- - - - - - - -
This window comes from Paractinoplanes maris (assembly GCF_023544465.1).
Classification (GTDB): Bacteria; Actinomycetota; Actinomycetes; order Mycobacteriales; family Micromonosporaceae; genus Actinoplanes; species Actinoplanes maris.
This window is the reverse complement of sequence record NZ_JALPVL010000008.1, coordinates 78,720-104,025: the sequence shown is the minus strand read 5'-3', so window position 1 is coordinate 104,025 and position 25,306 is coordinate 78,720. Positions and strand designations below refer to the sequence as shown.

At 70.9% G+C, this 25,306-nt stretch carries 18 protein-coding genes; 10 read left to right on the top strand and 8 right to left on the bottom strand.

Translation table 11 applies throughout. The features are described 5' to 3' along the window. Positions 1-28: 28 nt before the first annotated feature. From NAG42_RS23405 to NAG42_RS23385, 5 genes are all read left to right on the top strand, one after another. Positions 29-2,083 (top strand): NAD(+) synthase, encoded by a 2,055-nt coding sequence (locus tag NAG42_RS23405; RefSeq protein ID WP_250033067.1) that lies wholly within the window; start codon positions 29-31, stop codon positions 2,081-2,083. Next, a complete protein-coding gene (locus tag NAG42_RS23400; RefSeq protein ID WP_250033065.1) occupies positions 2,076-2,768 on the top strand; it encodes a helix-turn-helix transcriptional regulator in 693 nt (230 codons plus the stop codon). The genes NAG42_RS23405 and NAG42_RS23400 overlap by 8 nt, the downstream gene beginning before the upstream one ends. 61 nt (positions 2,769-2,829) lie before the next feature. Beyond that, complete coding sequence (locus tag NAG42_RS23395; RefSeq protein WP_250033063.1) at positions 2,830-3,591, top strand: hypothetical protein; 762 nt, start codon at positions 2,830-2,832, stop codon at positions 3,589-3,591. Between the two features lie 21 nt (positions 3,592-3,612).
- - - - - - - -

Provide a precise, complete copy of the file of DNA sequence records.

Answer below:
This window comes from Paractinoplanes maris (assembly GCF_023544465.1).
Classification (GTDB): Bacteria; Actinomycetota; Actinomycetes; order Mycobacteriales; family Micromonosporaceae; genus Actinoplanes; species Actinoplanes maris.
This window is the reverse complement of sequence record NZ_JALPVL010000008.1, coordinates 78,720-104,025: the sequence shown is the minus strand read 5'-3', so window position 1 is coordinate 104,025 and position 25,306 is coordinate 78,720. Positions and strand designations below refer to the sequence as shown.

At 70.9% G+C, this 25,306-nt stretch carries 18 protein-coding genes; 10 read left to right on the top strand and 8 right to left on the bottom strand.

Translation table 11 applies throughout. The features are described 5' to 3' along the window. Positions 1-28: 28 nt before the first annotated feature. From NAG42_RS23405 to NAG42_RS23385, 5 genes are all read left to right on the top strand, one after another. Positions 29-2,083 (top strand): NAD(+) synthase, encoded by a 2,055-nt coding sequence (locus tag NAG42_RS23405; RefSeq protein ID WP_250033067.1) that lies wholly within the window; start codon positions 29-31, stop codon positions 2,081-2,083. Next, a complete protein-coding gene (locus tag NAG42_RS23400; RefSeq protein ID WP_250033065.1) occupies positions 2,076-2,768 on the top strand; it encodes a helix-turn-helix transcriptional regulator in 693 nt (230 codons plus the stop codon). The genes NAG42_RS23405 and NAG42_RS23400 overlap by 8 nt, the downstream gene beginning before the upstream one ends. 61 nt (positions 2,769-2,829) lie before the next feature. Beyond that, complete coding sequence (locus tag NAG42_RS23395; RefSeq protein WP_250033063.1) at positions 2,830-3,591, top strand: hypothetical protein; 762 nt, start codon at positions 2,830-2,832, stop codon at positions 3,589-3,591. Between the two features lie 21 nt (positions 3,592-3,612).